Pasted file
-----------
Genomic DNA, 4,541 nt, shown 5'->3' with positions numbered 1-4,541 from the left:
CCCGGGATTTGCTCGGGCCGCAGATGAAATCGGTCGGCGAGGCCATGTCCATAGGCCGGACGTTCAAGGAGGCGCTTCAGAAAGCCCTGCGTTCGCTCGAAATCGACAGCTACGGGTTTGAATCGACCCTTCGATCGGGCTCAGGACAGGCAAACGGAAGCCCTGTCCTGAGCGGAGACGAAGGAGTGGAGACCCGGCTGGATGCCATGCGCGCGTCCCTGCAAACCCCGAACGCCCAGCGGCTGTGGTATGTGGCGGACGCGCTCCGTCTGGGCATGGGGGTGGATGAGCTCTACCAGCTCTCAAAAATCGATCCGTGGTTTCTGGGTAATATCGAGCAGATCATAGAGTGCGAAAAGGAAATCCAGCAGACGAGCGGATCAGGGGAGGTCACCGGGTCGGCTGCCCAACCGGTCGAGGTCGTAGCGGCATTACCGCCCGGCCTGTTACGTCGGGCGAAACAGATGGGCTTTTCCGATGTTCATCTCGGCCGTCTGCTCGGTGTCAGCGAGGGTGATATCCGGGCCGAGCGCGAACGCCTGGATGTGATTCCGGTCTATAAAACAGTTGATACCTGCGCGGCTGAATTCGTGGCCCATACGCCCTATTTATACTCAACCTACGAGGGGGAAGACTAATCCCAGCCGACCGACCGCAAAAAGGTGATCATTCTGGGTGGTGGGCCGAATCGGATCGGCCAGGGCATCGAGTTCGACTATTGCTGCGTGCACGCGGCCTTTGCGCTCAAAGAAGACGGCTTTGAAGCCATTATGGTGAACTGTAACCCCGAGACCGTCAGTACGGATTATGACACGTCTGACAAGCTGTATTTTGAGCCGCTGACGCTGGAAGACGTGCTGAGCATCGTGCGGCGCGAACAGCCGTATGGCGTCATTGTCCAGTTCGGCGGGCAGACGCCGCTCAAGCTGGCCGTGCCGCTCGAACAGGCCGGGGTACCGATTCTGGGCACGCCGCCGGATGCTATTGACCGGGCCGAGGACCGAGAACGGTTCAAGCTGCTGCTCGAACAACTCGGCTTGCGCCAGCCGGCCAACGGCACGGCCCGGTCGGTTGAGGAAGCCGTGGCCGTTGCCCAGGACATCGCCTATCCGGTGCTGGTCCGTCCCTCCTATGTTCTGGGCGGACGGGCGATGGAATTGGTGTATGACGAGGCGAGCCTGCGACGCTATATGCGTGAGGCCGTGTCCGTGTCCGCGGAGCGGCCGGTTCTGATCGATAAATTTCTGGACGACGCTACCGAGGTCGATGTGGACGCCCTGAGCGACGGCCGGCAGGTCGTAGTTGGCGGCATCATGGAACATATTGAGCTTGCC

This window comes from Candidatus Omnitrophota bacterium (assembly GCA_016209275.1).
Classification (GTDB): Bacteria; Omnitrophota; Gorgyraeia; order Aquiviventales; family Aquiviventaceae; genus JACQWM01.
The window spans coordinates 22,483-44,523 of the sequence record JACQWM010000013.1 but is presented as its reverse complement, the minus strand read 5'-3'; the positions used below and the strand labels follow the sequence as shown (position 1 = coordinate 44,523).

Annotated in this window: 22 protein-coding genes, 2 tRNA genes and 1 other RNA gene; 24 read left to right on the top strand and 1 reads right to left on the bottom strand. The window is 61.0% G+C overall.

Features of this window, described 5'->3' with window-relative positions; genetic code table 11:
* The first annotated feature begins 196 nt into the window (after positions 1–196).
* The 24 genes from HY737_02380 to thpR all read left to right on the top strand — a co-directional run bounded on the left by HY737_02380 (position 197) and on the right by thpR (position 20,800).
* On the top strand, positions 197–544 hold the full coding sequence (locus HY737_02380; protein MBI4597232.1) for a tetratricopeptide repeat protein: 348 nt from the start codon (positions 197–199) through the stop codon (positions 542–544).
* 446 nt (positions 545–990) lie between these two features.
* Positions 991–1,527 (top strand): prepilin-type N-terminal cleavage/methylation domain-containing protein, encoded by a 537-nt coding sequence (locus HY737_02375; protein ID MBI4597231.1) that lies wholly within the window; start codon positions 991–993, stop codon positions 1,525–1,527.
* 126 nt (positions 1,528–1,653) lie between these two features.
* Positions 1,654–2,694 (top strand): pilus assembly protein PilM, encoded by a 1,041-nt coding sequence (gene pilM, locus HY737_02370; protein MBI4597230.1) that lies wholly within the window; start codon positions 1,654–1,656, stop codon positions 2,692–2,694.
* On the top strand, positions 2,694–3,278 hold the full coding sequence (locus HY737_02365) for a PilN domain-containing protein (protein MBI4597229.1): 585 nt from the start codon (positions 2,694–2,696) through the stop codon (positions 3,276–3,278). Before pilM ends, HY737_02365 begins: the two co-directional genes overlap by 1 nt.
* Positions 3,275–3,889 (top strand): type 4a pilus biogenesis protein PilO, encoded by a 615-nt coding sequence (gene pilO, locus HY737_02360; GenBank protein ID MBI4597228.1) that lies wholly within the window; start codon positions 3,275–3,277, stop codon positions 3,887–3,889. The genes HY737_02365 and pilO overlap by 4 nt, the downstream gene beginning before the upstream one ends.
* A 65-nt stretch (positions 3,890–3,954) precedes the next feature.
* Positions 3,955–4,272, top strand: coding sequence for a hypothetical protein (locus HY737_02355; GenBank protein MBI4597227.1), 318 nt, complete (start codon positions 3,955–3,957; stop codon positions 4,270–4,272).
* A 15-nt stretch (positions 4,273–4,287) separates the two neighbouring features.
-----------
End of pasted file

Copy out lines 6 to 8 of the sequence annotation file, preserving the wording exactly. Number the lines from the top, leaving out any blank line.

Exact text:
Annotated in this window: 22 protein-coding genes, 2 tRNA genes and 1 other RNA gene; 24 read left to right on the top strand and 1 reads right to left on the bottom strand. The window is 61.0% G+C overall.

Features of this window, described 5'->3' with window-relative positions; genetic code table 11:
* The first annotated feature begins 196 nt into the window (after positions 1–196).